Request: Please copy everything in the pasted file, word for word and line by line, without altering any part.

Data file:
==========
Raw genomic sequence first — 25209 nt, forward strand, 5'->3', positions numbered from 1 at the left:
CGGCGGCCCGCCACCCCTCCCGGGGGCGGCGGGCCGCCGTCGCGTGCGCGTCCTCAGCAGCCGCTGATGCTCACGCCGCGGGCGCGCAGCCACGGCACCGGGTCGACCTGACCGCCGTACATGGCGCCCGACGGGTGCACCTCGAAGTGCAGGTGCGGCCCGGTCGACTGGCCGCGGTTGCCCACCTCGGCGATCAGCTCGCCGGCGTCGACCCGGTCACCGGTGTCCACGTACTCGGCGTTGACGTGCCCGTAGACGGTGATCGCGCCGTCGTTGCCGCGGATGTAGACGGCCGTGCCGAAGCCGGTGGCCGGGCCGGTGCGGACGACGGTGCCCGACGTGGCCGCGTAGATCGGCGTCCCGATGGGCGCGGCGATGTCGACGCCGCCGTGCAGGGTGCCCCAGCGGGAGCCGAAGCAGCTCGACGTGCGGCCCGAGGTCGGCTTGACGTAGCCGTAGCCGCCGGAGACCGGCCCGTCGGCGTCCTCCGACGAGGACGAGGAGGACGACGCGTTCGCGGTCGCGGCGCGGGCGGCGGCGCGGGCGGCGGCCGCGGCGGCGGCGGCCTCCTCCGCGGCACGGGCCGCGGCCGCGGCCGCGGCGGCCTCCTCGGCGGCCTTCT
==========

Raw genomic sequence first — 25209 nt, forward strand, 5'->3', positions numbered from 1 at the left:
CGGCGGCCCGCCACCCCTCCCGGGGGCGGCGGGCCGCCGTCGCGTGCGCGTCCTCAGCAGCCGCTGATGCTCACGCCGCGGGCGCGCAGCCACGGCACCGGGTCGACCTGACCGCCGTACATGGCGCCCGACGGGTGCACCTCGAAGTGCAGGTGCGGCCCGGTCGACTGGCCGCGGTTGCCCACCTCGGCGATCAGCTCGCCGGCGTCGACCCGGTCACCGGTGTCCACGTACTCGGCGTTGACGTGCCCGTAGACGGTGATCGCGCCGTCGTTGCCGCGGATGTAGACGGCCGTGCCGAAGCCGGTGGCCGGGCCGGTGCGGACGACGGTGCCCGACGTGGCCGCGTAGATCGGCGTCCCGATGGGCGCGGCGATGTCGACGCCGCCGTGCAGGGTGCCCCAGCGGGAGCCGAAGCAGCTCGACGTGCGGCCCGAGGTCGGCTTGACGTAGCCGTAGCCGCCGGAGACCGGCCCGTCGGCGTCCTCCGACGAGGACGAGGAGGACGACGCGTTCGCGGTCGCGGCGCGGGCGGCGGCGCGGGCGGCGGCCGCGGCGGCGGCGGCCTCCTCCGCGGCACGGGCCGCGGCCGCGGCCGCGGCGGCCTCCTCGGCGGCCTTCT